It was fitting that Ryan Adams’s previous full-length album was a front-to-back cover of Taylor Swift’s award-winning 1989. Both artists have made careers out of amplifying their intimate stories into anthems while retaining the specificity of their songwriting—Adams, at the time, was going through a divorce with his then-wife Mandy Moore, and Swift’s tales of structurally-unsound young love translated well to weariness, Adams’s degradation of relationship reflected in the somber acoustic guitars comprising much of the album.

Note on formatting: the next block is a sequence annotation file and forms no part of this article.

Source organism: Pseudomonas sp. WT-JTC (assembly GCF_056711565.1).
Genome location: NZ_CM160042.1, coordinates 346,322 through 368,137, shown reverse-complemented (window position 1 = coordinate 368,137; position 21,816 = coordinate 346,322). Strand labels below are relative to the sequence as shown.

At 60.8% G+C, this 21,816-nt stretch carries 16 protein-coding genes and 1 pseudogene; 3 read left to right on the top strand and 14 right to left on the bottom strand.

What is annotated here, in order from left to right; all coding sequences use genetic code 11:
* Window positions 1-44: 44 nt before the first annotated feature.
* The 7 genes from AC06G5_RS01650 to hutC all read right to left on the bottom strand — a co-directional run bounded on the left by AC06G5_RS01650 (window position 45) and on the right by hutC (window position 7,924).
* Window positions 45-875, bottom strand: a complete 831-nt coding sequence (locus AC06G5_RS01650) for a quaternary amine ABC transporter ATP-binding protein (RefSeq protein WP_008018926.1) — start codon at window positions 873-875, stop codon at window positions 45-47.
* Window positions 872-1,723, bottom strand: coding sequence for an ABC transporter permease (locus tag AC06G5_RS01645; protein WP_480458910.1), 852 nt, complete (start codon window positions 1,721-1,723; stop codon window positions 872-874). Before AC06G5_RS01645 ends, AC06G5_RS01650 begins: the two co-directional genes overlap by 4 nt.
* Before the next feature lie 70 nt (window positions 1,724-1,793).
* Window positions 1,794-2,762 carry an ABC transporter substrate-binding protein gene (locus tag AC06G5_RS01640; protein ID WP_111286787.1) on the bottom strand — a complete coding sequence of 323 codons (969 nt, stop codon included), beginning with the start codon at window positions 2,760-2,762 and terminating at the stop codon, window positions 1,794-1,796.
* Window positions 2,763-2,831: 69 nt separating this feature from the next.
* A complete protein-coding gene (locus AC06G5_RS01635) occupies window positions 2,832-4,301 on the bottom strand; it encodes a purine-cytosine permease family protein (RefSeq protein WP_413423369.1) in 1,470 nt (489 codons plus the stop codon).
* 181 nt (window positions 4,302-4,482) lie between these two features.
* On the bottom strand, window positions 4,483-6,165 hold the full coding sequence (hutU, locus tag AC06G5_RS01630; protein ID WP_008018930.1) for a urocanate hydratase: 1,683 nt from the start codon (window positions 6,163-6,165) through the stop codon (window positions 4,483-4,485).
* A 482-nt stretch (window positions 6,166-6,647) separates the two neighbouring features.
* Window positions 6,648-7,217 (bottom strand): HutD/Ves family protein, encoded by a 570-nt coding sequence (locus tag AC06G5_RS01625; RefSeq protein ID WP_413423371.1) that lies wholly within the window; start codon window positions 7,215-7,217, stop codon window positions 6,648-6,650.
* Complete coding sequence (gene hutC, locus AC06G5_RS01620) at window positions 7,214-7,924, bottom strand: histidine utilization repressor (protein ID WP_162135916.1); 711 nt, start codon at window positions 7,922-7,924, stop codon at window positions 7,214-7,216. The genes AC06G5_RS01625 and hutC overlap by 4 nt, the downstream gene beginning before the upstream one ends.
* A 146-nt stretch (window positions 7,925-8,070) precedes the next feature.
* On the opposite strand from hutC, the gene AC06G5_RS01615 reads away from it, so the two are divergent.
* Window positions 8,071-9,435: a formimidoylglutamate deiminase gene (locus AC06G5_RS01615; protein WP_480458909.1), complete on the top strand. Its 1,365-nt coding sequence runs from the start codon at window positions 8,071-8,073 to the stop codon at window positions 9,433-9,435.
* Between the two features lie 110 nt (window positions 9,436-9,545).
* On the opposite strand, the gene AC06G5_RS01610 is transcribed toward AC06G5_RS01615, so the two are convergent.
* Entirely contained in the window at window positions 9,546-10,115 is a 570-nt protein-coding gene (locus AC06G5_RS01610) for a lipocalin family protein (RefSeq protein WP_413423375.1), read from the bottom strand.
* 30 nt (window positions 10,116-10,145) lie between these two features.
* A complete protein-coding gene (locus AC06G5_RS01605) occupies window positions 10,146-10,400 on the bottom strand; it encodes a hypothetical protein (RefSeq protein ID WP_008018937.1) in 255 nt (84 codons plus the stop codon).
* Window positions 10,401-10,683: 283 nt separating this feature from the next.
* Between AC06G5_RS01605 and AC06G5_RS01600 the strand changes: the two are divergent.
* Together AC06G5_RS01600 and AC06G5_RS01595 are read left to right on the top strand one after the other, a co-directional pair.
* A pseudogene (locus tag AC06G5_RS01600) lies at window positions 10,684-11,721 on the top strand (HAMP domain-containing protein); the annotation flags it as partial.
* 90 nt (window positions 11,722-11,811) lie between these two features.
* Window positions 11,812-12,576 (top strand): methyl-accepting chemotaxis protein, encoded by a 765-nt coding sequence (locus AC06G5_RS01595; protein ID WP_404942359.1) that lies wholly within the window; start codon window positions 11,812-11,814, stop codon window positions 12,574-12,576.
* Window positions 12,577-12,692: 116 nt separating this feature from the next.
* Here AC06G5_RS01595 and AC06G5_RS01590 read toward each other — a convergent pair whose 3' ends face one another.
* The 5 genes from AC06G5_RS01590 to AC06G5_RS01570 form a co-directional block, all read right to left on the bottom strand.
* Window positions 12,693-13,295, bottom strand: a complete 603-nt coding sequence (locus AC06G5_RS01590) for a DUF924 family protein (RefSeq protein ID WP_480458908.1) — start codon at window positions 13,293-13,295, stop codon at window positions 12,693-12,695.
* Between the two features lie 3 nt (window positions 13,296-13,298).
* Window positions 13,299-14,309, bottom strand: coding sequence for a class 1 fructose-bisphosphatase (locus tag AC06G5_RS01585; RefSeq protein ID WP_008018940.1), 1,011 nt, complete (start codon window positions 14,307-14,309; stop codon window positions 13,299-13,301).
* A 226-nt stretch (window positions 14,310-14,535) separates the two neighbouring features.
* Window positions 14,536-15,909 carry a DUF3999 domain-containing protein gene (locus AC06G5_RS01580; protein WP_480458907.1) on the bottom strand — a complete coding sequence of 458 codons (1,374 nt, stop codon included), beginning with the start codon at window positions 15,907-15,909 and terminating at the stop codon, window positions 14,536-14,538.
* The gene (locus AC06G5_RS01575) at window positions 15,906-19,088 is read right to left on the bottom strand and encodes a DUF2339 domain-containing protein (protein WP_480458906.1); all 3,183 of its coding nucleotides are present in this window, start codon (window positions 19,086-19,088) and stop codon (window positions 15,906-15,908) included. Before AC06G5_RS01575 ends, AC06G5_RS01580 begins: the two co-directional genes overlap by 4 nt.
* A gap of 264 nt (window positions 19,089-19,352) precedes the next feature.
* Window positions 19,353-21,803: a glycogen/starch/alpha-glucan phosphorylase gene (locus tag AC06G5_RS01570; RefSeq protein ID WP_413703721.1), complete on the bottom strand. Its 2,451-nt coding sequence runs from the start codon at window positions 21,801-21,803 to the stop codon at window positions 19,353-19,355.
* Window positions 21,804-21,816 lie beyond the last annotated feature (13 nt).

It’s a principle that hasn’t waned, despite the more uniformly electric soundscape occupying Prisoner. From the outset, Prisoner proves to be a way’s away from his 2000 debut solo album Heartbreaker, a Nashville purist’s wildest fantasy, but Adams even deviates from his bluesy 2014 self-titled album, the last original material we’d heard from him. It’s almost as if he needed 1989 as a middle ground to metamorphose, its pop sensibilities transforming him into a full-fledged heartland rocker. The sun-drenched organs and guitars of the opener, “Do You Still Love Me?,” evoke Bruce Springsteen in the late ‘80s, and on “Doomsday,” his declarations that “My love, we can do better than this” soar over crashing acoustic guitar riffs. On the whole, Prisoner isn’t too far off from a Tom Petty and the Heartbreakers record, but its larger-than-life sound and raw sense of emotional turbulence fit the kind of grand arena orchestration that defined acts like Springsteen and Petty thirty years ago.